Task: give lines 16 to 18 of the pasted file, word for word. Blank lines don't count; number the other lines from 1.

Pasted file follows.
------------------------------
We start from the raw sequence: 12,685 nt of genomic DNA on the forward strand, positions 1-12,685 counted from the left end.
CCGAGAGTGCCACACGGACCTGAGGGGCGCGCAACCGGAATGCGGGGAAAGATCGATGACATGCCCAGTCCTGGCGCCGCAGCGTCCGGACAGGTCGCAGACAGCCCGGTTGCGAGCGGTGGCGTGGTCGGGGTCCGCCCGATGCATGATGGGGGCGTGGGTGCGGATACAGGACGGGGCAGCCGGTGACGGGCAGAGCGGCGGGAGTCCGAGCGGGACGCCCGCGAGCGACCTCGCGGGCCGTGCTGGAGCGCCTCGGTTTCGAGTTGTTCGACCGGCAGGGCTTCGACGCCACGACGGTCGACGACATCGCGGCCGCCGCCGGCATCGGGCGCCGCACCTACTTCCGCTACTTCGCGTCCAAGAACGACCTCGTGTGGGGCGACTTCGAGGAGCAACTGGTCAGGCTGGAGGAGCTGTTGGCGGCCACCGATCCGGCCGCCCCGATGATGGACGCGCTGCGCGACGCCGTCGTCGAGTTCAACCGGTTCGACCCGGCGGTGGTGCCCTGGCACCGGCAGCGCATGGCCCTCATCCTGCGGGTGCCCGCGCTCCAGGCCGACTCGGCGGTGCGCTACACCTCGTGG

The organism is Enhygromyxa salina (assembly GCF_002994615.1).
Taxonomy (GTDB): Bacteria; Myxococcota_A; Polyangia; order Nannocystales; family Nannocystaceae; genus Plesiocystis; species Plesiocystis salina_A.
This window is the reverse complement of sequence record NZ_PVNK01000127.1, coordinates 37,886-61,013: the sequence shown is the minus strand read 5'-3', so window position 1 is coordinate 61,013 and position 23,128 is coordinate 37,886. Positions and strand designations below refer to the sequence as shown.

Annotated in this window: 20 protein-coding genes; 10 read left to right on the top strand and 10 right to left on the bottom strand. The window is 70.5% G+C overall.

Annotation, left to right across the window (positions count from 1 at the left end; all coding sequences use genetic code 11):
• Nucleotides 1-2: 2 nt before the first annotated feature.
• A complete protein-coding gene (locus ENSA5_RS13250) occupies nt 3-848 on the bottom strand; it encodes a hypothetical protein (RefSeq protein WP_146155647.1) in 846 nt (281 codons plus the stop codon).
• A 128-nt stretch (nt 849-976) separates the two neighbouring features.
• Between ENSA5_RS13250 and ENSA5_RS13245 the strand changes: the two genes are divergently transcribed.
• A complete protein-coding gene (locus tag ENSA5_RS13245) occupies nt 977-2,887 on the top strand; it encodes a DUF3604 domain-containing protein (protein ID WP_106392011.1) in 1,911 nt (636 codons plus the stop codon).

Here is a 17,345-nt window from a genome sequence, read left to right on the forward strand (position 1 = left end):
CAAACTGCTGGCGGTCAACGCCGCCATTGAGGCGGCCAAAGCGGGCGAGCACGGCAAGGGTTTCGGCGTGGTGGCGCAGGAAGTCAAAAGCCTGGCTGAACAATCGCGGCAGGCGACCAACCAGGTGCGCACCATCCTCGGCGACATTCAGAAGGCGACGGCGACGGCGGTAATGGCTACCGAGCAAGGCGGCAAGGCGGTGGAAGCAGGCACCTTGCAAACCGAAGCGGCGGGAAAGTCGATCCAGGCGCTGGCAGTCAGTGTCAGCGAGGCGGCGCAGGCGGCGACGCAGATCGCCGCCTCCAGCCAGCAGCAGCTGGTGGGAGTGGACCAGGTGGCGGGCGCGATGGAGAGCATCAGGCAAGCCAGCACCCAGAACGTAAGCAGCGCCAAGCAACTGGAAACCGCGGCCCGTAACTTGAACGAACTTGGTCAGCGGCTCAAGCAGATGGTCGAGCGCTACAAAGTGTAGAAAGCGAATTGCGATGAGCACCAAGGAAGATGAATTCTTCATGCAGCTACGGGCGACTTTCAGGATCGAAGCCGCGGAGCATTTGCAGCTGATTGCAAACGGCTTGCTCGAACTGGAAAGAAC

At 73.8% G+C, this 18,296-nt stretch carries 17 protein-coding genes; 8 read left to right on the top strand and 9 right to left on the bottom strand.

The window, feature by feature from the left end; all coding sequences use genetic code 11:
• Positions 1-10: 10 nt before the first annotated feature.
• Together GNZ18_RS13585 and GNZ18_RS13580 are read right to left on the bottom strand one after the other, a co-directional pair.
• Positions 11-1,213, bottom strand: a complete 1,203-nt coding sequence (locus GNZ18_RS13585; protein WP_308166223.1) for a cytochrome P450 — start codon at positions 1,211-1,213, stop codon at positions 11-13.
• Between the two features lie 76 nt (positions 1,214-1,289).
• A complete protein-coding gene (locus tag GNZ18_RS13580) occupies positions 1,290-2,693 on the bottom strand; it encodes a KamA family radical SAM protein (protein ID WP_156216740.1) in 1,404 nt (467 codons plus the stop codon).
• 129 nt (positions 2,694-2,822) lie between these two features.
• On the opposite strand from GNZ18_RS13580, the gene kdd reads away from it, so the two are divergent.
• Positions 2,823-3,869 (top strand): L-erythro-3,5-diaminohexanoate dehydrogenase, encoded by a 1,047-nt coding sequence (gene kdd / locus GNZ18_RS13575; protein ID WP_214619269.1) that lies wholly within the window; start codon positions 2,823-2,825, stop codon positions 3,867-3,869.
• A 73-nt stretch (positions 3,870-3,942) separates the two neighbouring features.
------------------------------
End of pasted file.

The window, feature by feature from the left end; all coding sequences use genetic code 11:
• Positions 1-10: 10 nt before the first annotated feature.
• Together GNZ18_RS13585 and GNZ18_RS13580 are read right to left on the bottom strand one after the other, a co-directional pair.